Black: The egg must be immersed in acid strong enough to deal at least 1d4 points of damage per round, or sunk in a swamp, bog, or marsh.

Blue: For half of each day, the egg must be kept in a temperature of 90 to 120 degrees Fahrenheit, followed by a half day at 40 to 60 degrees Fahrenheit.

Brass: The egg must be kept in an open flame or in a temperature of at least 140 degrees Fahrenheit.

Bronze: The egg must be immersed in a sea or ocean or someplace where tidewaters flow over it at least twice a day.

Copper: The egg must be immersed in acid strong enough to deal at least 1d4 points of damage per round of exposure, or packed in cool sand or clay (40 to 60 degrees Fahrenheit).

Gold: The egg must be kept in an open flame or in a temperature of at least 140 degrees Fahrenheit.

Green: The egg must be immersed in acid strong enough to deal at least 1d4 points of damage per round, or buried in leaves moistened with rainwater.

Red: The egg must be kept in an open flame or in a temperature of at least 140 degrees Fahrenheit.

Silver: The egg must be buried in snow, encased in ice, or kept in a temperature below 0 degrees Fahrenheit.

White: The egg must be buried in snow, encased in ice, or kept in a temperature below 0 degrees Fahrenheit.

Hatching Dragon Eggs

When a dragon egg finishes incubating, the wyrmling inside must break out of the egg. If the parents are nearby, they often assist by gently tapping on the eggshell. Otherwise, the wyrmling must break out on its own, a process that usually takes no more than a minute or two once the wyrmling begins trying to escape the egg. All the eggs in a clutch hatch at about the same time.

Properly tended and incubated dragon eggs have practically a 100% hatching rate. Eggs that have been disturbed, and particularly eggs that have been removed from a nest and incubated artificially, may be much less likely to produce live wyrmlings.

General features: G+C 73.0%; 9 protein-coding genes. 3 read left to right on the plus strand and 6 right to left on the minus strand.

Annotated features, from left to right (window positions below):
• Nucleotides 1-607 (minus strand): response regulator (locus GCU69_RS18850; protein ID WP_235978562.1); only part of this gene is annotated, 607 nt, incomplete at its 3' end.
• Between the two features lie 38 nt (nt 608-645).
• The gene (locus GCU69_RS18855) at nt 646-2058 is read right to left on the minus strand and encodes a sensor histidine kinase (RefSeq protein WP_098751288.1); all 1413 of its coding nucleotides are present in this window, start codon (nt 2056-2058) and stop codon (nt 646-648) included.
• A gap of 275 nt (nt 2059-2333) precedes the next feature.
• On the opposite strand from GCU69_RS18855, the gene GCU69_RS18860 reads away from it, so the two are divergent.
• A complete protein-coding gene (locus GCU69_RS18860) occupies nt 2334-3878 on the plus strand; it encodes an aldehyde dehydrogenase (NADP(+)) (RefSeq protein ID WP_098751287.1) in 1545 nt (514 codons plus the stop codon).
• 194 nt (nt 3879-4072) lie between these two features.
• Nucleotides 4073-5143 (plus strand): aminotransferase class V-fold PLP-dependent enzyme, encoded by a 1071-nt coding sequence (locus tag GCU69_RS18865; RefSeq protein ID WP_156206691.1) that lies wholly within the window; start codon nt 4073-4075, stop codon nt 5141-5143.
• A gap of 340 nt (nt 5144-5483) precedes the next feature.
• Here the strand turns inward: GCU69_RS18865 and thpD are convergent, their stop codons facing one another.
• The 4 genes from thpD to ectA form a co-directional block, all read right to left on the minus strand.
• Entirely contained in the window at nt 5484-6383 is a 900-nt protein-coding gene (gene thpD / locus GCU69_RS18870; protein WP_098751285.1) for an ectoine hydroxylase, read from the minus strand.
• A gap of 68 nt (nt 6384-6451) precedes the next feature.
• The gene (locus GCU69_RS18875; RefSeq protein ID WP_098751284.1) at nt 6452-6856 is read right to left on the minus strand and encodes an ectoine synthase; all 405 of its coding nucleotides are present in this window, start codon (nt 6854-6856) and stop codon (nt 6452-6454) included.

Rules: Hatching Dragon Eggs

To hatch, a wyrmling needs to break out of its shell. From its position inside the egg, the wyrmling cannot bite the eggshell, and the wyrmling's claws are too weak to overcome the shell's hardness. To escape the egg, the wyrmling must break the shell by making a Strength check. Fortunately for the wyrmling, it can simply take 20 on the check, breaking the shell in about 2 minutes.

To determine the day on which the eggs in a clutch hatch, roll 1d10. On an odd number, the eggs hatch 1d10 days earlier than the norm (see Table 1-1). On an even number, the eggs hatch 1d10 days later than the norm.

If the egg has been tended by at least one of the wyrmling's parents, it needs to make no further checks to survive.

If incubation conditions have been less than ideal, however, the wyrmling must make a Constitution check to survive. The table below provides a list of circumstances and the DC of the Constitution check to survive despite the bad conditions.

In the case of a disturbed nest or an egg removed from a nest, the creature tending the egg may make a Heal check, with a +1 bonus if the creature has 5 or more ranks of Knowledge (arcana). The wyrmling can use either its own Constitution check result or the Heal check result, whichever is higher.

Opening an egg before the final quarter of the incubation period causes the wyrmling inside to die. If the egg is opened during the final quarter of the incubation period, the wyrmling can make a check to survive, but if successful it takes nonlethal damage equal to its current hit points. This damage cannot be healed until the wyrmling's normal incubation period passes, and the wyrmling remains staggered for the entire period. During this period, a prematurely hatched wyrmling must be tended in the same manner as an unhatched egg in order to survive.

Circumstance Constitution
Check DC
Undisturbed nest --
Nest disturbed, but restored by parent 10
Nest disturbed, but restored by dragon other than parent 15
Nest disturbed, but restored by nondragon 20
Removed from nest, tended by dragon 20
Removed from nest, tended by nondragon 25
Egg opened prematurely 5